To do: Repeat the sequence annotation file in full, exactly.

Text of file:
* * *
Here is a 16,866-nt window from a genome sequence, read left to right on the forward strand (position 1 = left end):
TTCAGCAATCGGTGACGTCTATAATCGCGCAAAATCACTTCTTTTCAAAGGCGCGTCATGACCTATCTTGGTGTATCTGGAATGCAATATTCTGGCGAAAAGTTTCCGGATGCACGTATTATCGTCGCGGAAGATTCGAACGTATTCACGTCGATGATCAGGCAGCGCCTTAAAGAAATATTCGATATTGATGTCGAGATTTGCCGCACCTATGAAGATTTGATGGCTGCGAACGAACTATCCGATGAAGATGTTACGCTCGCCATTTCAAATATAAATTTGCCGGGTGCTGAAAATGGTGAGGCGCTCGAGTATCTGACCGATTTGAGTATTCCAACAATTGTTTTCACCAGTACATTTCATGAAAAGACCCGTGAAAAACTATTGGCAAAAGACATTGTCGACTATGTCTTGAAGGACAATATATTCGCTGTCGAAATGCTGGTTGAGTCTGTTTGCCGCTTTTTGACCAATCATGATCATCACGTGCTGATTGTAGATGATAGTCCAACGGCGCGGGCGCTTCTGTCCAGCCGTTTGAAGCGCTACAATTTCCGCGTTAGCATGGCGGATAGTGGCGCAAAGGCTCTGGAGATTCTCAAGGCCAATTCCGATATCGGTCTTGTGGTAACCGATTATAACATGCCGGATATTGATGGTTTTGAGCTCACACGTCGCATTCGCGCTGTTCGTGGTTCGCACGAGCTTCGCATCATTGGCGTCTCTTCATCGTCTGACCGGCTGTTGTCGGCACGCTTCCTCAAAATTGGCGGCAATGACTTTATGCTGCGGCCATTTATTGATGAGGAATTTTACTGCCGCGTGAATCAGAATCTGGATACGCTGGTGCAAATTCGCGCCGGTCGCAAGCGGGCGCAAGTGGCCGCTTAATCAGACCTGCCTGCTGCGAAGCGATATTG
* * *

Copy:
Here is a 16,866-nt window from a genome sequence, read left to right on the forward strand (position 1 = left end):
TTCAGCAATCGGTGACGTCTATAATCGCGCAAAATCACTTCTTTTCAAAGGCGCGTCATGACCTATCTTGGTGTATCTGGAATGCAATATTCTGGCGAAAAGTTTCCGGATGCACGTATTATCGTCGCGGAAGATTCGAACGTATTCACGTCGATGATCAGGCAGCGCCTTAAAGAAATATTCGATATTGATGTCGAGATTTGCCGCACCTATGAAGATTTGATGGCTGCGAACGAACTATCCGATGAAGATGTTACGCTCGCCATTTCAAATATAAATTTGCCGGGTGCTGAAAATGGTGAGGCGCTCGAGTATCTGACCGATTTGAGTATTCCAACAATTGTTTTCACCAGTACATTTCATGAAAAGACCCGTGAAAAACTATTGGCAAAAGACATTGTCGACTATGTCTTGAAGGACAATATATTCGCTGTCGAAATGCTGGTTGAGTCTGTTTGCCGCTTTTTGACCAATCATGATCATCACGTGCTGATTGTAGATGATAGTCCAACGGCGCGGGCGCTTCTGTCCAGCCGTTTGAAGCGCTACAATTTCCGCGTTAGCATGGCGGATAGTGGCGCAAAGGCTCTGGAGATTCTCAAGGCCAATTCCGATATCGGTCTTGTGGTAACCGATTATAACATGCCGGATATTGATGGTTTTGAGCTCACACGTCGCATTCGCGCTGTTCGTGGTTCGCACGAGCTTCGCATCATTGGCGTCTCTTCATCGTCTGACCGGCTGTTGTCGGCACGCTTCCTCAAAATTGGCGGCAATGACTTTATGCTGCGGCCATTTATTGATGAGGAATTTTACTGCCGCGTGAATCAGAATCTGGATACGCTGGTGCAAATTCGCGCCGGTCGCAAGCGGGCGCAAGTGGCCGCTTAATCAGACCTGCCTGCTGCGAAGCGATATTG